Heisman Odds Analysis, Week 4: No Love for Jake Fromm

Heisman Odds Analysis, Week 4: No Love for Jake Fromm article feature image

Matthew Emmons-USA TODAY Sports. Pictured: Jake Fromm

  • Tua Tagovailoa is the consensus Heisman favorite but hasn't amassed impressive raw numbers because he they haven't been necessary.
  • Will that hurt his chances of winning come December?
  • Georgia quarterback Jake Fromm has put up similar statistics but is sitting at 100-1 despite fitting all Heisman criteria.

After watching the full slate of games Saturday, it’s safe to say that it’s Tua’s world, and we’re all just living in it.

Tagovailoa and the rest of the Alabama offense made quick work of Ole Miss on Saturday, opening up a huge lead and not looking back. But did they make it look TOO easy?

As a result of the absurdity of the blowout, Tua’s stat line isn’t particularly memorable: 11-15, 191 yards, two touchdowns. It’s borderline uninspiring.

But if you watched the game, you know all the context that lurks behind those numbers. So will the voters give him credit for that? Or will they reward someone who was so important to his team’s success that he had to play all four quarters every week?

I’ve always had this issue when trying to rationalize Tua winning the award, because the narrative that any quarterback could go 12-0 at Alabama might develop.

Tagovailoa reopened at +350 to win the Heisman, but then literally during the writing of this piece, took money, and went down to +300, then 15 minutes later went to +275. This is most likely due to the price difference between him there and at other books.

As I wrote last week, he will remain the favorite for at least another month, because Alabama’s schedule is so easy. It plays Texas A&M, UL-Lafayette, Arkansas, Missouri and Tennessee.

My guess is you’ll see stat lines a lot like the one from the Ole Miss game: low on raw numbers, high on accuracy and efficiency. Will that be enough in voters’ minds? Should it be enough? It’s almost a philosophical discussion about the award more than anything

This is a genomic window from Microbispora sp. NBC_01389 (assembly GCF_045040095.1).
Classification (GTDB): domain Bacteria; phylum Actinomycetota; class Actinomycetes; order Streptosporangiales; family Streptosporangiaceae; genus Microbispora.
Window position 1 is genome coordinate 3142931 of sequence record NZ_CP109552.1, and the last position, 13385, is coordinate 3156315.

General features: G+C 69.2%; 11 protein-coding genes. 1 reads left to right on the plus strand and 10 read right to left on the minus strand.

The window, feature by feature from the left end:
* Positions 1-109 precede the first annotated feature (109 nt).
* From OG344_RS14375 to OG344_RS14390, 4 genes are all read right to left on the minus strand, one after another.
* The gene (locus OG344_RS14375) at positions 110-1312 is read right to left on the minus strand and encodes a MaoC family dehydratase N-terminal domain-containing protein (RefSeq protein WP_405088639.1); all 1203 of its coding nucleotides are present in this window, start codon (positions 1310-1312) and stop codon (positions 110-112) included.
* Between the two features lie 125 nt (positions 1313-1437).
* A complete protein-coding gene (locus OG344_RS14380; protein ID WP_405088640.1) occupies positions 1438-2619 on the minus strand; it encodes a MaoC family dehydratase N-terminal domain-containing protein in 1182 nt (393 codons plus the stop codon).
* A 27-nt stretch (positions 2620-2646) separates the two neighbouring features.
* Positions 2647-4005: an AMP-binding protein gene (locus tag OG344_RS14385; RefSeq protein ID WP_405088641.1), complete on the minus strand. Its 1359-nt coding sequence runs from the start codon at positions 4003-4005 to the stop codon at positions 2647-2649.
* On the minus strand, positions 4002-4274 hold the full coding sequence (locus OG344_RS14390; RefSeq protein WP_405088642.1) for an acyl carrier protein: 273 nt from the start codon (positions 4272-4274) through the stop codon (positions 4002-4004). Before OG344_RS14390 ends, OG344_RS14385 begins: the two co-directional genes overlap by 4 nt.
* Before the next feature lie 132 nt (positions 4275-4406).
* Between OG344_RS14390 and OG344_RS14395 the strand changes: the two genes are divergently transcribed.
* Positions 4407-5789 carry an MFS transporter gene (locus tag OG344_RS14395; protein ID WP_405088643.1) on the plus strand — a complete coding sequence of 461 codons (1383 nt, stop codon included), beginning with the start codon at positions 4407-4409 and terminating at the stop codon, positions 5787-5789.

A Value Hiding in Plain Sight

Let’s do a blind comparison of two quarterbacks from the same conference:

QB1: 3-0 record, 36-50, 646 yards, 8 TD, 0 INT, 233.3 passer rating

QB2: 3-0 record, 37-46, 479 yards, 6 TD, 1 INT, 206.6 passer rating

QB1 is Alabama’s Tagovailoa, the consensus Heisman favorite. His three wins are over Louisville (which might not make a bowl this year), Arkansas State and Ole Miss.

QB2 is Georgia’s Jake Fromm, whose odds are 100-1. His three wins are over Austin Peay, South Carolina and Middle Tennessee State.

Both quarterbacks haven’t been asked to do much beyond the first or second quarters of their games. Both play for teams that should win 10 or more games and will probably play each other in the SEC Championship Game. Neither quarterback has played a particularly difficult schedule, but each has a true conference road win.

The point of the comparison isn’t to say that Fromm is better, or that he’s been better so far this year. Rather, the point is to draw attention to the very small statistical differences between the two at this point, which are not reflected in the odds of each player to win the award. One bad performance can change things quickly.

Georgia running back D’Andre Swift is being saved for more competitive games and being platooned with other talented backs. Georgia, a team with 12-0 potential, now has only one candidate who can get the award.

And I think we’ve kind of forgotten about Fromm.